It might not look very exciting but flint gravel has a story to tell of a warm chalky sea that covered a lot of England about 90 million years ago. That’s when dinosaur were around although they were not living in this particular sea. Sometimes flint filles the holes made by borrowing animals and sometimes, if we’re lucky it enclosed the remains of sea creatures meaning it is great place to look for fossils.

Flint gravel is easy to find in back gardens, car parks and driveways and doesn't require any special tools to find the fossils. Look out for natural flint pieces about 2cm in size, any smaller and you are unlikely to find fossils. Well-rounded flint pebbles are not much good either, although sometimes this kind of gravel does have water worn fossils in it, especially belemnites and Gryphaea shells.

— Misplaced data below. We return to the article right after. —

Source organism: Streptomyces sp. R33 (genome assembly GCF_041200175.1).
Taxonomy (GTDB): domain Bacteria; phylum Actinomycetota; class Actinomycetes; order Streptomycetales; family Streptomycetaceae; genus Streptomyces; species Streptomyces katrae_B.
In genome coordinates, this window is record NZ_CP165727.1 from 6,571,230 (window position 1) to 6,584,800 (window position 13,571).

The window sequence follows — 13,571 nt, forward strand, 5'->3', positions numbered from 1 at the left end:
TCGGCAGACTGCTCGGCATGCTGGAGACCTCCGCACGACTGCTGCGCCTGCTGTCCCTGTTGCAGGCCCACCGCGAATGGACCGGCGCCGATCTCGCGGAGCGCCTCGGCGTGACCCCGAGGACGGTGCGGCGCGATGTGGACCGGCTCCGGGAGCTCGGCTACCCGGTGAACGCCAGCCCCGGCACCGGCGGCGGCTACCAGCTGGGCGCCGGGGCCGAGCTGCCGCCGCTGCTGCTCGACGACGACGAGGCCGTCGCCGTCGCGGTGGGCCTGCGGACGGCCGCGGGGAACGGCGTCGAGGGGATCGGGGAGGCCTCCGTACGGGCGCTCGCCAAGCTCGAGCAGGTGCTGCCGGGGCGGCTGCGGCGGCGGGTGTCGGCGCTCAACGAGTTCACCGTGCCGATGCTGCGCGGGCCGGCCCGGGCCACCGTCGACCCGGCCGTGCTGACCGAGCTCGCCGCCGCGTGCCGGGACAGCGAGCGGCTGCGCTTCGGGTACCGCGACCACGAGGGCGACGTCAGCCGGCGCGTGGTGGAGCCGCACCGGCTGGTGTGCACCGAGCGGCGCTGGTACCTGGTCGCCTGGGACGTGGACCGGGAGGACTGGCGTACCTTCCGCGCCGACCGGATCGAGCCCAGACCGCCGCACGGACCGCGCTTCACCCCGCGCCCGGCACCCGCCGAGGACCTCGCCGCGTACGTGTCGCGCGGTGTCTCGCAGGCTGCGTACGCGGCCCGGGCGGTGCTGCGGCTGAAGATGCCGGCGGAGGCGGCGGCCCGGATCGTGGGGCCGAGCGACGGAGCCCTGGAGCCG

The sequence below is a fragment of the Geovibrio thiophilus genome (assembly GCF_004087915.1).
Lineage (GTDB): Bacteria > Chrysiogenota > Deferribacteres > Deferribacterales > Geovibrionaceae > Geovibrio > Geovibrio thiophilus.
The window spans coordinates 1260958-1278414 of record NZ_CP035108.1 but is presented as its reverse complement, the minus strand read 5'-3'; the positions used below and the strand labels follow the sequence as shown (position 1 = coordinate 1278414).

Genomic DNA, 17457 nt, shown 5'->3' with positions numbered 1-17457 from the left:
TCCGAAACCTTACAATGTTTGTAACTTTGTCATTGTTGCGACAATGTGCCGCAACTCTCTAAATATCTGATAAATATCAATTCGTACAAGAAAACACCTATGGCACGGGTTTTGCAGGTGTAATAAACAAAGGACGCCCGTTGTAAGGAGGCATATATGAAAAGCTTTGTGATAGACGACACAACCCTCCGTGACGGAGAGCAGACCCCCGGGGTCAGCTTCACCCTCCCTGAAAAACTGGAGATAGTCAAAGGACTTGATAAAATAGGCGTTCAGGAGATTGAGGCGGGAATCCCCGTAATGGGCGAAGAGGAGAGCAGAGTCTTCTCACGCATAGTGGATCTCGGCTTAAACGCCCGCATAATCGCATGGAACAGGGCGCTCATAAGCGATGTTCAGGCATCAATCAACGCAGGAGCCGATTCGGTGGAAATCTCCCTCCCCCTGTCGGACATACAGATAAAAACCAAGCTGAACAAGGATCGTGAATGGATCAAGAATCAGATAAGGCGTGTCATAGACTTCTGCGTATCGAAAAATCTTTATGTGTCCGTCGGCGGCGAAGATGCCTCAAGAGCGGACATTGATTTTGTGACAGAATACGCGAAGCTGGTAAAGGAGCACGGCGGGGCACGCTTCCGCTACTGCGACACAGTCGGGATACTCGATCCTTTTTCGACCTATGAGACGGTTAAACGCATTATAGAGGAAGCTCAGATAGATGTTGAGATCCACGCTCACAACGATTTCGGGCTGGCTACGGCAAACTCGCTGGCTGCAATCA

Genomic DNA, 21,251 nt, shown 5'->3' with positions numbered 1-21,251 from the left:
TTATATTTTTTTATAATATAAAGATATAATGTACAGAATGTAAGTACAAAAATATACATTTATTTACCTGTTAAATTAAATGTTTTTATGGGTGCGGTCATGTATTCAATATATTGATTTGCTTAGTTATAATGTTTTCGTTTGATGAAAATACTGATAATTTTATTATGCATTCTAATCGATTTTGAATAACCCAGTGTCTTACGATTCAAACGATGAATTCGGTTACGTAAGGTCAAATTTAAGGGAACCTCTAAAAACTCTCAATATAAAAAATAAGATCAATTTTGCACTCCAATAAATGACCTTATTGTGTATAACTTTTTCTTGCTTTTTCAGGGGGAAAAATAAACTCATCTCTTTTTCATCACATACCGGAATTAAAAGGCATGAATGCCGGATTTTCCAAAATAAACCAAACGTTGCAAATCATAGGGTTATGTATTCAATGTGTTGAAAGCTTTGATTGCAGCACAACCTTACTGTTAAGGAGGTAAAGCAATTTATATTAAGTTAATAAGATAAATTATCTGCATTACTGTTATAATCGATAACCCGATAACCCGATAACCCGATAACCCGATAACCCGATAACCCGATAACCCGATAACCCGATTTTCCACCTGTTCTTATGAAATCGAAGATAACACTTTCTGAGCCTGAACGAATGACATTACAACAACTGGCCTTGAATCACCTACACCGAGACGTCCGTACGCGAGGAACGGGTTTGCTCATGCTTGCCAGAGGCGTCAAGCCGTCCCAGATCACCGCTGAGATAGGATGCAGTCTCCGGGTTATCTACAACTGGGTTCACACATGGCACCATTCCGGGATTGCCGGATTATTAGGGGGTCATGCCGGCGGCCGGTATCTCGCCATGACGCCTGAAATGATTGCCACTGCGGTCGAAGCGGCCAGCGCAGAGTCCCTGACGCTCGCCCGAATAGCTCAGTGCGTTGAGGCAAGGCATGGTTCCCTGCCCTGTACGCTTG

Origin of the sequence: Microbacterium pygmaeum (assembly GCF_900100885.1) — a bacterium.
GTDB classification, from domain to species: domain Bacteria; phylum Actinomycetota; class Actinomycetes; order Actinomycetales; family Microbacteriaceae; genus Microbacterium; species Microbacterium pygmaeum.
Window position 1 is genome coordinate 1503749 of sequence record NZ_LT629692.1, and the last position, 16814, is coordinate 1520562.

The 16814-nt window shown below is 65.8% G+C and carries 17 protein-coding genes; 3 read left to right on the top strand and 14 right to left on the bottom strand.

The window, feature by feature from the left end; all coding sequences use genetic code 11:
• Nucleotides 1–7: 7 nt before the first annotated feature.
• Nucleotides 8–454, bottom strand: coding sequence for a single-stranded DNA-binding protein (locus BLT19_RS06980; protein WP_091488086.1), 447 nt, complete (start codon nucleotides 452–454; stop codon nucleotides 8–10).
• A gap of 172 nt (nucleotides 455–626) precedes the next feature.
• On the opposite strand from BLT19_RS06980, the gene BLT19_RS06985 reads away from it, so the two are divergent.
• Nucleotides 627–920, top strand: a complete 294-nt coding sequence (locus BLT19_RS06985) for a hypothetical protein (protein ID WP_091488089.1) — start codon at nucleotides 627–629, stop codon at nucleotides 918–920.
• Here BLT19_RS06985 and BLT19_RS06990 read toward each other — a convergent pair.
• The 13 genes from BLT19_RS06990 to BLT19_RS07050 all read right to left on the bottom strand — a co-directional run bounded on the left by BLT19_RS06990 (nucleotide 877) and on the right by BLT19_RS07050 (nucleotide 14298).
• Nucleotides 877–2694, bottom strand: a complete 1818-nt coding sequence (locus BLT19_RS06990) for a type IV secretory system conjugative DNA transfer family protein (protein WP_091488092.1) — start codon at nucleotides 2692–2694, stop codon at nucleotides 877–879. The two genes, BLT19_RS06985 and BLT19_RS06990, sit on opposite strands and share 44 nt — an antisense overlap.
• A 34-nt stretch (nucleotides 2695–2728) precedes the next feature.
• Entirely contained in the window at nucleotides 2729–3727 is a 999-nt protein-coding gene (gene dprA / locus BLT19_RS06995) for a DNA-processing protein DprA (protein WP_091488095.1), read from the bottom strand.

Have a look at the video and see what Team Sedgwick found in a local car park. Download the activity sheet and  fossil identification sheets to join in.

Get in touch if you want to have your class finds on display in the Sedgwick Museum.

Extension activities for the classroom and home school